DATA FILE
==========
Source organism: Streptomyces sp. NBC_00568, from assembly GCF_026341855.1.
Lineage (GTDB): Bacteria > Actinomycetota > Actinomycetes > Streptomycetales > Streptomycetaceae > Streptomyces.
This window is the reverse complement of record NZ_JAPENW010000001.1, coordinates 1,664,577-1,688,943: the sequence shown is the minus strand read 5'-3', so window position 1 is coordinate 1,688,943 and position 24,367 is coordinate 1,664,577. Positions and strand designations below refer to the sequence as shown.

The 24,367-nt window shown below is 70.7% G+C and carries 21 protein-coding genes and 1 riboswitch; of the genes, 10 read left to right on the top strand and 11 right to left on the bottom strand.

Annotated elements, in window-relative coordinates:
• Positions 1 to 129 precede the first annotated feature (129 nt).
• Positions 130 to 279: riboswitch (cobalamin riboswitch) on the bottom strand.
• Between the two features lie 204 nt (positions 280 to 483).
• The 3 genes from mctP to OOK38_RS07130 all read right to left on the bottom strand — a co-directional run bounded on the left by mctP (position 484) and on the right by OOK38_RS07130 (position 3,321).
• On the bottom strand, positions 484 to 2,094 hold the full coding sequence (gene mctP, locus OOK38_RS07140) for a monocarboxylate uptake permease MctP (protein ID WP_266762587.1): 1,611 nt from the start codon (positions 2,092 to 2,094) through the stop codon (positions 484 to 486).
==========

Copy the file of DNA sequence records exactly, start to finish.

Source organism: Streptomyces sp. NBC_00568, from assembly GCF_026341855.1.
Lineage (GTDB): Bacteria > Actinomycetota > Actinomycetes > Streptomycetales > Streptomycetaceae > Streptomyces.
This window is the reverse complement of record NZ_JAPENW010000001.1, coordinates 1,664,577-1,688,943: the sequence shown is the minus strand read 5'-3', so window position 1 is coordinate 1,688,943 and position 24,367 is coordinate 1,664,577. Positions and strand designations below refer to the sequence as shown.

The 24,367-nt window shown below is 70.7% G+C and carries 21 protein-coding genes and 1 riboswitch; of the genes, 10 read left to right on the top strand and 11 right to left on the bottom strand.

Annotated elements, in window-relative coordinates:
• Positions 1 to 129 precede the first annotated feature (129 nt).
• Positions 130 to 279: riboswitch (cobalamin riboswitch) on the bottom strand.
• Between the two features lie 204 nt (positions 280 to 483).
• The 3 genes from mctP to OOK38_RS07130 all read right to left on the bottom strand — a co-directional run bounded on the left by mctP (position 484) and on the right by OOK38_RS07130 (position 3,321).
• On the bottom strand, positions 484 to 2,094 hold the full coding sequence (gene mctP, locus OOK38_RS07140) for a monocarboxylate uptake permease MctP (protein ID WP_266762587.1): 1,611 nt from the start codon (positions 2,092 to 2,094) through the stop codon (positions 484 to 486).